What I heard and saw some of these plants are in flower now. They were Cypripedium henryi. Clients feel cheated.

    The Email-Address of the seller starts with yijiawang.
     
  13. Apr 16, 2010 #33
    well.... that was to be expected... I have also seen those ebay offered plants, and if we are talking about the same ones, they were to be sent from Asia (do not remember the country right now)... "cheap" plants "sent with papers...", but only if requested and there was also a note "normally we sent and the plants are not confiscated by customs" or something like that... in other words, dubious ebay sources... I could swear that if you check in Ebay for those vendors, they will not exist anymore...
     
  14. Apr 16, 2010 #34

    Berthold

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    I suppose its the person which posted here in this forum under the user name "yijiawang"
     
  15. Apr 16, 2010 #35

    KyushuCalanthe

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    Well, if the plants came without any leaves, then it would be anyone's guess what they might turn out to be. As noted C. henryi was found in the same area as the new plants, so there is a possibility of a mix-up, but that's hard to rationalize since C. subtropicum is evergreen...

    You play, you pay I guess. Is an adult C. subtropicum worth $250? $2500? More? Given their scarcity I'd say they are like living treasures that shouldn't be peddled over Ebay in the first place, legally or otherwise. Based on the plants found so far, this species is at the very least highly threatened or more likely critically endangered. Since no known cultivated plants exist yet, that means they are becoming more endangered with each one ripped out of the wild.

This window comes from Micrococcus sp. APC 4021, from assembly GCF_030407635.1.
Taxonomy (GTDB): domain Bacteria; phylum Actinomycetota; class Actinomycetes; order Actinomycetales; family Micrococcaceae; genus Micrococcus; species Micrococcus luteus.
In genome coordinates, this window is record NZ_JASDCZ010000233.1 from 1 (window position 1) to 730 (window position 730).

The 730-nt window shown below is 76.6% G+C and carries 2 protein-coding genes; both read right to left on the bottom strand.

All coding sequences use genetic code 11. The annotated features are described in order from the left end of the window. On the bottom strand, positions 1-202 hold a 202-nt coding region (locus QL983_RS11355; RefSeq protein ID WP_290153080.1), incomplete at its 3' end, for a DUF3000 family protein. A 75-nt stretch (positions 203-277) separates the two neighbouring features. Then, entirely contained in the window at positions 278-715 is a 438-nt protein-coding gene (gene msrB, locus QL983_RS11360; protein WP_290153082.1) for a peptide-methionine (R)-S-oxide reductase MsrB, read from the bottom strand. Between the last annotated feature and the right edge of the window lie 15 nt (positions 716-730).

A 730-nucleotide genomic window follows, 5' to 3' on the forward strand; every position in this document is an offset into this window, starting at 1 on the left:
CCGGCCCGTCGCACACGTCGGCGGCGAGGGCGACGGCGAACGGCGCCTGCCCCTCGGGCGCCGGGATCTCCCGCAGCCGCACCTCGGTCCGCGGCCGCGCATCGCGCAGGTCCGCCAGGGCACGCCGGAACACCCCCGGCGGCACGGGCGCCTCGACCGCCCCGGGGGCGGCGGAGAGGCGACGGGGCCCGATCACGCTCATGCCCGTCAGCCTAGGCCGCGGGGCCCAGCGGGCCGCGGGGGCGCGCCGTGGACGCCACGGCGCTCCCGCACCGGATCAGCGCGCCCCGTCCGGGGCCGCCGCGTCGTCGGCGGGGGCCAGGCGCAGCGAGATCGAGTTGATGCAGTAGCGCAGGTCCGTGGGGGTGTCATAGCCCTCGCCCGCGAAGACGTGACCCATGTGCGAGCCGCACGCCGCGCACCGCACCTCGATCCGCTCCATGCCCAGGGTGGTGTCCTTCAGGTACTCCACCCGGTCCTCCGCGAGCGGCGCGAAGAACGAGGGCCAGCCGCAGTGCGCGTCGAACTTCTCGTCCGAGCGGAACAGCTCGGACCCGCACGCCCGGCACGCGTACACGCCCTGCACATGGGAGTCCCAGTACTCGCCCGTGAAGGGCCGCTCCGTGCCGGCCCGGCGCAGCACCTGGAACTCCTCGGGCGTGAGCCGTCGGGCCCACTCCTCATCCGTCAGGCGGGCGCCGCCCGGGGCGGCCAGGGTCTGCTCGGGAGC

So, sympathy is not the easiest thing for me to feel at the moment except for the plants and the places they were taken from.
     
  16. Apr 16, 2010 #36

    parvi_17

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    I am so glad you said that Tom. I totally agree with you.
     
  17. Apr 16, 2010 #37

    Berthold

    Berthold

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    Tom I agree. Holger Perner is testing propagation. He showed a glas with little protocorms. I hope he will succeed.
     
  18. Apr 16, 2010 #38
    right to the point... ;)
     
  19. Apr 17, 2010 #39

    Berthold

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    but in this case I regret shipping of the wrong species because I was standing by for seeds to sow.
     
  20. Apr 17, 2010 #40

    Dido

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    Would be nice if Mr. Perner would have succes so maybee one day we could get one for making Hybrids.